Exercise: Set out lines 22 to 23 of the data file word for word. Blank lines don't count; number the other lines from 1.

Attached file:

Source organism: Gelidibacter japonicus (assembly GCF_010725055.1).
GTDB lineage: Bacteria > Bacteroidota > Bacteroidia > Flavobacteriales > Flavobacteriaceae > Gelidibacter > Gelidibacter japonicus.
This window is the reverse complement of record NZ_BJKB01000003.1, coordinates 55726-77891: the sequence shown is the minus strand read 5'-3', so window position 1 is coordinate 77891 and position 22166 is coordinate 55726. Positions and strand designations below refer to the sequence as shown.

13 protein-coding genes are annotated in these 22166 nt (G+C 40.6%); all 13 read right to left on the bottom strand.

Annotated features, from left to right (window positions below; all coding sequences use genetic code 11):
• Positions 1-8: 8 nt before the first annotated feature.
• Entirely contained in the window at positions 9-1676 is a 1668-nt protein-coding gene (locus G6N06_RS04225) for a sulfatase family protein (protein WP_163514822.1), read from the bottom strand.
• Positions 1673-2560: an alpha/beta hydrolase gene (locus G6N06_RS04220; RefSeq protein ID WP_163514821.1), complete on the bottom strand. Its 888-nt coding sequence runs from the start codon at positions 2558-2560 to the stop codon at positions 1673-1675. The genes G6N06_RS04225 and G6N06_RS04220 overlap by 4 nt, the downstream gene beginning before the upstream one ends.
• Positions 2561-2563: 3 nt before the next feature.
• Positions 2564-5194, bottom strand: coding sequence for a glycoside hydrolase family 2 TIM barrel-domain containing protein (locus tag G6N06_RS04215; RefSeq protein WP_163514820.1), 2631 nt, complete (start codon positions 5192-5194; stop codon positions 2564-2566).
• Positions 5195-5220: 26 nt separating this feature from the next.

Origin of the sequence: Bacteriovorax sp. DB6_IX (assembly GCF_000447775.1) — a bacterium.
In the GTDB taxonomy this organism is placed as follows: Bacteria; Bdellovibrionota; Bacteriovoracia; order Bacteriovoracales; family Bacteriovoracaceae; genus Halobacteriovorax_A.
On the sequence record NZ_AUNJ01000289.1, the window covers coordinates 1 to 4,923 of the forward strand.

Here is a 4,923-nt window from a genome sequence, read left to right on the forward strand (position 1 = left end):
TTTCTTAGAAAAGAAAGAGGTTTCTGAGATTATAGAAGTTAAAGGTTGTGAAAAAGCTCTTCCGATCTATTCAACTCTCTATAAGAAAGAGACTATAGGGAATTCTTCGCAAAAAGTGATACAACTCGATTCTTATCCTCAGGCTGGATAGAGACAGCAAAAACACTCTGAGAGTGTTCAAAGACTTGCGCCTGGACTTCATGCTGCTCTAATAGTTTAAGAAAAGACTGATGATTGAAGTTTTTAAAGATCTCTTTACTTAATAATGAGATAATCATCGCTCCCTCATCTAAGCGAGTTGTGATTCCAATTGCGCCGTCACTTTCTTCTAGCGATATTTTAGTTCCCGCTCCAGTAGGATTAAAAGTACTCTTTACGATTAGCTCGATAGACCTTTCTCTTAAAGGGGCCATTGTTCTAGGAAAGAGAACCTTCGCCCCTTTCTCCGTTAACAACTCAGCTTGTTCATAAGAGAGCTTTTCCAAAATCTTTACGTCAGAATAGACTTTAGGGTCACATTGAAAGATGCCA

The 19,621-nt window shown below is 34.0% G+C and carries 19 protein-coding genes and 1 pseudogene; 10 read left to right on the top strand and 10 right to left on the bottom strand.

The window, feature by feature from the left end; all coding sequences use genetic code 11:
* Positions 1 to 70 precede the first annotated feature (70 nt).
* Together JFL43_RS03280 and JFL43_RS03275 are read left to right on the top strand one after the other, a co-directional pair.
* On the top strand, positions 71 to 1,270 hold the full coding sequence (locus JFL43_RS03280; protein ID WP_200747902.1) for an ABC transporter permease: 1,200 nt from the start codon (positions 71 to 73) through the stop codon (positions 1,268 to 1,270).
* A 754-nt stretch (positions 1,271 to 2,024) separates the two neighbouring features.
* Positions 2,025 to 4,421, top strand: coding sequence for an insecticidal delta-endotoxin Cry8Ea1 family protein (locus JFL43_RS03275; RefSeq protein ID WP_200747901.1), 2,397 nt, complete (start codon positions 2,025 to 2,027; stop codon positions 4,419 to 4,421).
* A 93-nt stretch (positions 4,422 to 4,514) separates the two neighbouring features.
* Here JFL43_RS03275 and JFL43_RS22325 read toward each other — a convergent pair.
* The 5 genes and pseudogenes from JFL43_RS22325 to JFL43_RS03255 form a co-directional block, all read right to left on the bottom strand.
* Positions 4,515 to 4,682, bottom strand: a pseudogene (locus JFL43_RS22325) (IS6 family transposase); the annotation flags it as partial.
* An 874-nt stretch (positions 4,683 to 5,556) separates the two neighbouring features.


* A 754-nt stretch (positions 1,271 to 2,024) separates the two neighbouring features.
* Positions 2,025 to 4,421, top strand: coding sequence for an insecticidal delta-endotoxin Cry8Ea1 family protein (locus JFL43_RS03275; RefSeq protein ID WP_200747901.1), 2,397 nt, complete (start codon positions 2,025 to 2,027; stop codon positions 4,419 to 4,421).